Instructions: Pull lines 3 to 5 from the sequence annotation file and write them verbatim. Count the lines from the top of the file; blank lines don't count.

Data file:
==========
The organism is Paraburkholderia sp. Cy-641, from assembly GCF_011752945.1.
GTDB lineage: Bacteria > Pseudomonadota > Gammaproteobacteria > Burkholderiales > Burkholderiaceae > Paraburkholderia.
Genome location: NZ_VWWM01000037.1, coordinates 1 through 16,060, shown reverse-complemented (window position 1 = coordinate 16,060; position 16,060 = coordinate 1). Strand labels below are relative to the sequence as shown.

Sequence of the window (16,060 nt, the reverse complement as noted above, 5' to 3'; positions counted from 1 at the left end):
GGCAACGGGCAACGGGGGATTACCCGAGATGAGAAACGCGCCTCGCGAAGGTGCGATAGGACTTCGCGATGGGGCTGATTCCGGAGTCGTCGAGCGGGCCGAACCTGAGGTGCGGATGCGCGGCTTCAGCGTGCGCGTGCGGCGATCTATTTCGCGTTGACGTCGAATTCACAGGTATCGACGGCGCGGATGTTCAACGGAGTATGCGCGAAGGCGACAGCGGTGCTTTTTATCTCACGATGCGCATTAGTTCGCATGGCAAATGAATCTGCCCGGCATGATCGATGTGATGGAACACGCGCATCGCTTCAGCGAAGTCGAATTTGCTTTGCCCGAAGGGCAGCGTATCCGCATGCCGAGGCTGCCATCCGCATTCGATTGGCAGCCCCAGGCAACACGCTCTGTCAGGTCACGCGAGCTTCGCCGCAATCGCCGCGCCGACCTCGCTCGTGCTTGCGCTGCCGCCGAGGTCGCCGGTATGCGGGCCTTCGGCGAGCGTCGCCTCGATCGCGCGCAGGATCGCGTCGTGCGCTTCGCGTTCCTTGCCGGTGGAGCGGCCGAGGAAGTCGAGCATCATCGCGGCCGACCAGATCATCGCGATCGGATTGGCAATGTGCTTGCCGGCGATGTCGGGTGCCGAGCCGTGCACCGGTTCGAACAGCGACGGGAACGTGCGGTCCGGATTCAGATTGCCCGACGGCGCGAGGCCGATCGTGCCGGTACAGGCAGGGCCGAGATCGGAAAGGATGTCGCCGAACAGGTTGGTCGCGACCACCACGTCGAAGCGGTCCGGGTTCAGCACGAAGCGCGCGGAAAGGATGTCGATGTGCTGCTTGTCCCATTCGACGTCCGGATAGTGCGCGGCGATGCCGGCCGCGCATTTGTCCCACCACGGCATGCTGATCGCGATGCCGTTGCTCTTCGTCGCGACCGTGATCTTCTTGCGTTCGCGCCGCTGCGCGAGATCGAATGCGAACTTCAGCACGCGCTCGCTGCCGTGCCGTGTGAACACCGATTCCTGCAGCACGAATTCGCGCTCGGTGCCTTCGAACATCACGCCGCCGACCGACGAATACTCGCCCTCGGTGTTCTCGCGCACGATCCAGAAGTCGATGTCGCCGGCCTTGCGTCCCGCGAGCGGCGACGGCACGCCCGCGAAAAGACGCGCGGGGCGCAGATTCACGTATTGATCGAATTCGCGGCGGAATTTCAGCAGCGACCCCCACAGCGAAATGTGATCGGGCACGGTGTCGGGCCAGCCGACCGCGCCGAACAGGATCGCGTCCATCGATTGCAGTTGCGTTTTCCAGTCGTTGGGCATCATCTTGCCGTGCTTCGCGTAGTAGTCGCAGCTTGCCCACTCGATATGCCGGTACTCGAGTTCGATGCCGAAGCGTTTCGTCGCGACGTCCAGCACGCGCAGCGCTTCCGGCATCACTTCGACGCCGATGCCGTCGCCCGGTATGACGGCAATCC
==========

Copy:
Genome location: NZ_VWWM01000037.1, coordinates 1 through 16,060, shown reverse-complemented (window position 1 = coordinate 16,060; position 16,060 = coordinate 1). Strand labels below are relative to the sequence as shown.

Sequence of the window (16,060 nt, the reverse complement as noted above, 5' to 3'; positions counted from 1 at the left end):
GGCAACGGGCAACGGGGGATTACCCGAGATGAGAAACGCGCCTCGCGAAGGTGCGATAGGACTTCGCGATGGGGCTGATTCCGGAGTCGTCGAGCGGGCCGAACCTGAGGTGCGGATGCGCGGCTTCAGCGTGCGCGTGCGGCGATCTATTTCGCGTTGACGTCGAATTCACAGGTATCGACGGCGCGGATGTTCAACGGAGTATGCGCGAAGGCGACAGCGGTGCTTTTTATCTCACGATGCGCATTAGTTCGCATGGCAAATGAATCTGCCCGGCATGATCGATGTGATGGAACACGCGCATCGCTTCAGCGAAGTCGAATTTGCTTTGCCCGAAGGGCAGCGTATCCGCATGCCGAGGCTGCCATCCGCATTCGATTGGCAGCCCCAGGCAACACGCTCTGTCAGGTCACGCGAGCTTCGCCGCAATCGCCGCGCCGACCTCGCTCGTGCTTGCGCTGCCGCCGAGGTCGCCGGTATGCGGGCCTTCGGCGAGCGTCGCCTCGATCGCGCGCAGGATCGCGTCGTGCGCTTCGCGTTCCTTGCCGGTGGAGCGGCCGAGGAAGTCGAGCATCATCGCGGCCGACCAGATCATCGCGATCGGATTGGCAATGTGCTTGCCGGCGATGTCGGGTGCCGAGCCGTGCACCGGTTCGAACAGCGACGGGAACGTGCGGTCCGGATTCAGATTGCCCGACGGCGCGAGGCCGATCGTGCCGGTACAGGCAGGGCCGAGATCGGAAAGGATGTCGCCGAACAGGTTGGTCGCGACCACCACGTCGAAGCGGTCCGGGTTCAGCACGAAGCGCGCGGAAAGGATGTCGATGTGCTGCTTGTCCCATTCGACGTCCGGATAGTGCGCGGCGATGCCGGCCGCGCATTTGTCCCACCACGGCATGCTGATCGCGATGCCGTTGCTCTTCGTCGCGACCGTGATCTTCTTGCGTTCGCGCCGCTGCGCGAGATCGAATGCGAACTTCAGCACGCGCTCGCTGCCGTGCCGTGTGAACACCGATTCCTGCAGCACGAATTCGCGCTCGGTGCCTTCGAACATCACGCCGCCGACCGACGAATACTCGCCCTCGGTGTTCTCGCGCACGATCCAGAAGTCGATGTCGCCGGCCTTGCGTCCCGCGAGCGGCGACGGCACGCCCGCGAAAAGACGCGCGGGGCGCAGATTCACGTATTGATCGAATTCGCGGCGGAATTTCAGCAGCGACCCCCACAGCGAAATGTGATCGGGCACGGTGTCGGGCCAGCCGACCGCGCCGAACAGGATCGCGTCCATCGATTGCAGTTGCGTTTTCCAGTCGTTGGGCATCATCTTGCCGTGCTTCGCGTAGTAGTCGCAGCTTGCCCACTCGATATGCCGGTACTCGAGTTCGATGCCGAAGCGTTTCGTCGCGACGTCCAGCACGCGCAGCGCTTCCGGCATCACTTCGACGCCGATGCCGTCGCCCGGTATGACGGCAATCC